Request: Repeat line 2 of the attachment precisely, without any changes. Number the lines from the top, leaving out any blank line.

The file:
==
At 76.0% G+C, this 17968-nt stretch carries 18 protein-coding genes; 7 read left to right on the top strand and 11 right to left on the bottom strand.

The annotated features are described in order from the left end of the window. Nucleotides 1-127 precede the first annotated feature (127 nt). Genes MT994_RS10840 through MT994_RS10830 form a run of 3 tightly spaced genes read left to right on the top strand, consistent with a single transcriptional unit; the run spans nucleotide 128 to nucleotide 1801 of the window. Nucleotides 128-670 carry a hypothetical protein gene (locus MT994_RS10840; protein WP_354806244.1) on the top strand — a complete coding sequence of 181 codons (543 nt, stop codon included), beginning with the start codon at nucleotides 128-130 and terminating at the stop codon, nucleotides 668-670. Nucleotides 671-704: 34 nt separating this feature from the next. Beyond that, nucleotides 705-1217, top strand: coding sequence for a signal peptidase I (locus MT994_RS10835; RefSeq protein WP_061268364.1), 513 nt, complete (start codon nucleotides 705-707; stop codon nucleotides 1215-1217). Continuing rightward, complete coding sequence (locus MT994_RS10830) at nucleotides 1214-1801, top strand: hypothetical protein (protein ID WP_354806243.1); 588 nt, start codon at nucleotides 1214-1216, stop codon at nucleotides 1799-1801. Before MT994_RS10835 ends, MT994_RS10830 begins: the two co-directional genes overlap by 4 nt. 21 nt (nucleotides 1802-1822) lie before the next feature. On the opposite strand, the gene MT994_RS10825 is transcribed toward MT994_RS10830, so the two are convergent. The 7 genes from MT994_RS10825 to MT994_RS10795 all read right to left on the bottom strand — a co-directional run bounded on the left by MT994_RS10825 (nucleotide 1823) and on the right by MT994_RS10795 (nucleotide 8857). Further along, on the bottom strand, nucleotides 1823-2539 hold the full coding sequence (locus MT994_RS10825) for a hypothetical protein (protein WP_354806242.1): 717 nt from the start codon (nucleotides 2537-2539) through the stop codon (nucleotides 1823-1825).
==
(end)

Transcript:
The annotated features are described in order from the left end of the window. Nucleotides 1-127 precede the first annotated feature (127 nt). Genes MT994_RS10840 through MT994_RS10830 form a run of 3 tightly spaced genes read left to right on the top strand, consistent with a single transcriptional unit; the run spans nucleotide 128 to nucleotide 1801 of the window. Nucleotides 128-670 carry a hypothetical protein gene (locus MT994_RS10840; protein WP_354806244.1) on the top strand — a complete coding sequence of 181 codons (543 nt, stop codon included), beginning with the start codon at nucleotides 128-130 and terminating at the stop codon, nucleotides 668-670. Nucleotides 671-704: 34 nt separating this feature from the next. Beyond that, nucleotides 705-1217, top strand: coding sequence for a signal peptidase I (locus MT994_RS10835; RefSeq protein WP_061268364.1), 513 nt, complete (start codon nucleotides 705-707; stop codon nucleotides 1215-1217). Continuing rightward, complete coding sequence (locus MT994_RS10830) at nucleotides 1214-1801, top strand: hypothetical protein (protein ID WP_354806243.1); 588 nt, start codon at nucleotides 1214-1216, stop codon at nucleotides 1799-1801. Before MT994_RS10835 ends, MT994_RS10830 begins: the two co-directional genes overlap by 4 nt. 21 nt (nucleotides 1802-1822) lie before the next feature. On the opposite strand, the gene MT994_RS10825 is transcribed toward MT994_RS10830, so the two are convergent. The 7 genes from MT994_RS10825 to MT994_RS10795 all read right to left on the bottom strand — a co-directional run bounded on the left by MT994_RS10825 (nucleotide 1823) and on the right by MT994_RS10795 (nucleotide 8857). Further along, on the bottom strand, nucleotides 1823-2539 hold the full coding sequence (locus MT994_RS10825) for a hypothetical protein (protein WP_354806242.1): 717 nt from the start codon (nucleotides 2537-2539) through the stop codon (nucleotides 1823-1825).